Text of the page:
Costa Rica Is Shutting Down Its Zoos And Freeing All Animals In Captivity

The biodiverse nation intends to shut down both of its zoos and release all captive animals.

This news is too awesome not to share. In 2013, the beautifully diverse country of Costa Rica announced that it would become the first country in the world to shut down its zoos and free all captive animals. Home to 4% of all known species, the tropical nation is one of the most biodiverse locations on Earth – a major reason why tourism is its #1 industry. 

The nation shared its intentions to close its two government-run zoos as part of an emerging new environmental consciousness that question’s humanity’s dominion over all creatures. Like the landmark ruling in New York concerning chimpanzees, this controversial move ignited both favor and fury.

Treehugger reported that the nation, which is also the first to completely ban hunting for sport, decided to close its only two zoos in the country, the Simon Bolivar Zoo, and the Santa Ana Conservation. By closing these two establishments, the world would witness its respect towards wild birds, mammals, and reptiles.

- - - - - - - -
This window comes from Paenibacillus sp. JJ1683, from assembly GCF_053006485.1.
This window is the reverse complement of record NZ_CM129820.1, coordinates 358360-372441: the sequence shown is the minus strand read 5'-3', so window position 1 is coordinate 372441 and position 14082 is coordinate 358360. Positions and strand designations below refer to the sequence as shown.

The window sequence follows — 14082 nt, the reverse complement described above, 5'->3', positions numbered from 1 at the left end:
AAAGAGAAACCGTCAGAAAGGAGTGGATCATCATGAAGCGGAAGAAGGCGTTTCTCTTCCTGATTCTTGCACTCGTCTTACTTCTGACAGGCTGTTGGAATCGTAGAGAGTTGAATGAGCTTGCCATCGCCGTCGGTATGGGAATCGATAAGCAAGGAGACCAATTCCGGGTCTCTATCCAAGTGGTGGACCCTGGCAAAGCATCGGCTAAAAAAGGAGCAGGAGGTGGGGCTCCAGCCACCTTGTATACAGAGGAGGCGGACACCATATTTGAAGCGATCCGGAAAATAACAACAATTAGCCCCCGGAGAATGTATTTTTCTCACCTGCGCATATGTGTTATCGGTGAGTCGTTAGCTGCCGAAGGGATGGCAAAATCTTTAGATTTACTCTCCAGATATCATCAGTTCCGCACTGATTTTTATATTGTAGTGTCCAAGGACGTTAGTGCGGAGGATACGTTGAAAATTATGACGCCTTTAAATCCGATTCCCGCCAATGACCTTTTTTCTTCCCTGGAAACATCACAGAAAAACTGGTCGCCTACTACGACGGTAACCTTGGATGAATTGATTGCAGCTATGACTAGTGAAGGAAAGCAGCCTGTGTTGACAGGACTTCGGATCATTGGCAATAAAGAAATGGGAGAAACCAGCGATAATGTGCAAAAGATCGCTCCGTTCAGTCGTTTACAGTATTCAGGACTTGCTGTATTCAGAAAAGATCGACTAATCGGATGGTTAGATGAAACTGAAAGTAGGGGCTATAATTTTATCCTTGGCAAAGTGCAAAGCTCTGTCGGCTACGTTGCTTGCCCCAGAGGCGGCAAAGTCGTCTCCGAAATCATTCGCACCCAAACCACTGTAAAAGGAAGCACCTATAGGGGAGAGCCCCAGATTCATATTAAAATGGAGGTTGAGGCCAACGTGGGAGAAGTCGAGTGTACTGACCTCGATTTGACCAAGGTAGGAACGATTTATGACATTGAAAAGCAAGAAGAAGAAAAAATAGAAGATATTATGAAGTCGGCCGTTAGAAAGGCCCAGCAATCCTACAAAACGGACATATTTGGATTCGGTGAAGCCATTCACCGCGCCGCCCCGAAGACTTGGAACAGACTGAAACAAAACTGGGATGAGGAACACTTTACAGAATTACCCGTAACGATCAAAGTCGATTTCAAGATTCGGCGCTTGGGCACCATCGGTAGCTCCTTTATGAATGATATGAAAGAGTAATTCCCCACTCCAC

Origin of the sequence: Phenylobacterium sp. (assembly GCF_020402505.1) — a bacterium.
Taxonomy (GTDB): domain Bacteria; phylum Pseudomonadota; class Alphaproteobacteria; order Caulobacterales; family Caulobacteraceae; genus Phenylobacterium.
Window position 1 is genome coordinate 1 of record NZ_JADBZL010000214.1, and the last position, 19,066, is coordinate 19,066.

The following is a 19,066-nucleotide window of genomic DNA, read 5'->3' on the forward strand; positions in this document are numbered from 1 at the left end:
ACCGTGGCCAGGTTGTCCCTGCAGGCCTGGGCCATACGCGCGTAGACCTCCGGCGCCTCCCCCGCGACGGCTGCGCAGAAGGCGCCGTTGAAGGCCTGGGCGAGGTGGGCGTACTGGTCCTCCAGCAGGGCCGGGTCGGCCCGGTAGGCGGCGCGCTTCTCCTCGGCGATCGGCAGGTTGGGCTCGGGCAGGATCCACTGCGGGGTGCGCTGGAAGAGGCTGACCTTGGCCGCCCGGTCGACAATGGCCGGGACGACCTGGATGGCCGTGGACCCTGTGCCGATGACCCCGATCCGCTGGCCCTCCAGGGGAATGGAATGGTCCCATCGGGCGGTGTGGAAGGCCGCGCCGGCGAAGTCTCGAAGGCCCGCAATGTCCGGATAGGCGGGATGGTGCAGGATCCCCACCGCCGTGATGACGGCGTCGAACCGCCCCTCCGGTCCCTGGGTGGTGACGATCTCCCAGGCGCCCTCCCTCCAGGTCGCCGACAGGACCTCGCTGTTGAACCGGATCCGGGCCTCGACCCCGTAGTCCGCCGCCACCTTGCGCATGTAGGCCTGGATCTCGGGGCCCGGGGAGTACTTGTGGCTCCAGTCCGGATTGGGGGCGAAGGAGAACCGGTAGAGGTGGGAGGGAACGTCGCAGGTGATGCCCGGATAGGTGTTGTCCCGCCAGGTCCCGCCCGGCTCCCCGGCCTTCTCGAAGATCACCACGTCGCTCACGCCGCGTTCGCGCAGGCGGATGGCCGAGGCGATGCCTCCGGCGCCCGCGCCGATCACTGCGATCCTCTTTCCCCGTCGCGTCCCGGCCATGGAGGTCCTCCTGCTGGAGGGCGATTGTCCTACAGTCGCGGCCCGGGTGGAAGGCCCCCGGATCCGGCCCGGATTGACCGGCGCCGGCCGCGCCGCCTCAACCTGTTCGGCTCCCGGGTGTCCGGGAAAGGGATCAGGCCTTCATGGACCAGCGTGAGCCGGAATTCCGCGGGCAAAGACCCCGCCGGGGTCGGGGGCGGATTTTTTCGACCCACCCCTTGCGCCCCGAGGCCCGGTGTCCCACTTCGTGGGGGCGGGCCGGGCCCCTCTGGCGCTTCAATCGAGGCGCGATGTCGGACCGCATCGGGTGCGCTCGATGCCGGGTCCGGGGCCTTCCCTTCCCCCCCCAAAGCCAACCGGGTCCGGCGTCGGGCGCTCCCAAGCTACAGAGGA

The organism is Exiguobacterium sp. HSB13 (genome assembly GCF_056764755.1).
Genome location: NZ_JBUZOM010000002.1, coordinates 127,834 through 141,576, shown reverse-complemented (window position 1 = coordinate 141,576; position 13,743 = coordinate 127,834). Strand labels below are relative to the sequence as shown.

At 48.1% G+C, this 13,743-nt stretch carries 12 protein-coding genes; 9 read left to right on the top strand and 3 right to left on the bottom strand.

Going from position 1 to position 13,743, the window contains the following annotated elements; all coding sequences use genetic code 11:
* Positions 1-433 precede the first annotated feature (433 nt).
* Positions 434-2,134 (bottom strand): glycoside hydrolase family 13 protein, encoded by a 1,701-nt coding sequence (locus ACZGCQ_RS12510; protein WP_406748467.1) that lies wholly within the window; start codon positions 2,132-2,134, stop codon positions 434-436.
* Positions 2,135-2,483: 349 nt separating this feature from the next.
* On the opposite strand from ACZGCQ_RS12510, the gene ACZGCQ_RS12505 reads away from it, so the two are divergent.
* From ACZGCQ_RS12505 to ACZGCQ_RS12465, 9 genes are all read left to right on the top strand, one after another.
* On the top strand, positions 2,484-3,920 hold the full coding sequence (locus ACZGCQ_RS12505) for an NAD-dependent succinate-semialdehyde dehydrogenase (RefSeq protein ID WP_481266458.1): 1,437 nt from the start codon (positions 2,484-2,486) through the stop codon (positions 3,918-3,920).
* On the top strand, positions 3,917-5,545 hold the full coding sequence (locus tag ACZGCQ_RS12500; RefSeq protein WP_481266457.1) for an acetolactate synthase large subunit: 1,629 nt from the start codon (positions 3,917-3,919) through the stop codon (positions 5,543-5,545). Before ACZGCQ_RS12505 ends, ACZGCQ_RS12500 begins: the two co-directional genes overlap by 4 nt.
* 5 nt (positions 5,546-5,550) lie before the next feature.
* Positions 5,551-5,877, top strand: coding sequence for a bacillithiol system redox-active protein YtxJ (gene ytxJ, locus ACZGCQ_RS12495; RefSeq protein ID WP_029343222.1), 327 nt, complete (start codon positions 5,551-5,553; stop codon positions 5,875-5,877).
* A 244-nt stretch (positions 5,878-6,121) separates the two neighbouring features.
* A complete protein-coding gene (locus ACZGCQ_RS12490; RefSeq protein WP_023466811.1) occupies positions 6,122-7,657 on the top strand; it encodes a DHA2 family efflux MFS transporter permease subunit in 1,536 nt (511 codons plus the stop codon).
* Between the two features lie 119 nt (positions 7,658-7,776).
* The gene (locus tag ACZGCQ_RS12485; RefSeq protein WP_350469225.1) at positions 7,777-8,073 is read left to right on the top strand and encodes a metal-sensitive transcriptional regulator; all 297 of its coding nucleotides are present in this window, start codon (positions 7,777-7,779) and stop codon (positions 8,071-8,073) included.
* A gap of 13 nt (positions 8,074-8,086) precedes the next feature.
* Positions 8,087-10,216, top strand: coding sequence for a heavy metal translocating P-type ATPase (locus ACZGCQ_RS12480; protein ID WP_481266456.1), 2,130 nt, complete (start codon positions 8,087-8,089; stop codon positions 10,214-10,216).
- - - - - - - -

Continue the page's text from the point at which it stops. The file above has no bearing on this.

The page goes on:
Said the Environmental Minister René Castro, “We are getting rid of the cages and reinforcing the idea of interacting with biodiversity in botanical parks in a natural way.” 

She continued:

“We don’t want animals in captivity or enclosed in any way unless it is to rescue or save them.”

According to sources, existing management contracts were to be terminated in 2014, but the area was intentioned to still be made available to wild creatures that choose to visit. Animals in captivity not able to be released into the wild would be cared for in rescue centers and wildlife sanctuaries throughout the country.

According to TakePart, the nation has met some resistance in its plans to shut down its zoos and free captive animals. However, Costa Rica’s government is not giving up. At present, its plan to transform the establishments to become urban parks or gardens is still in action.

 

Source(s):

trueactivist.com

 

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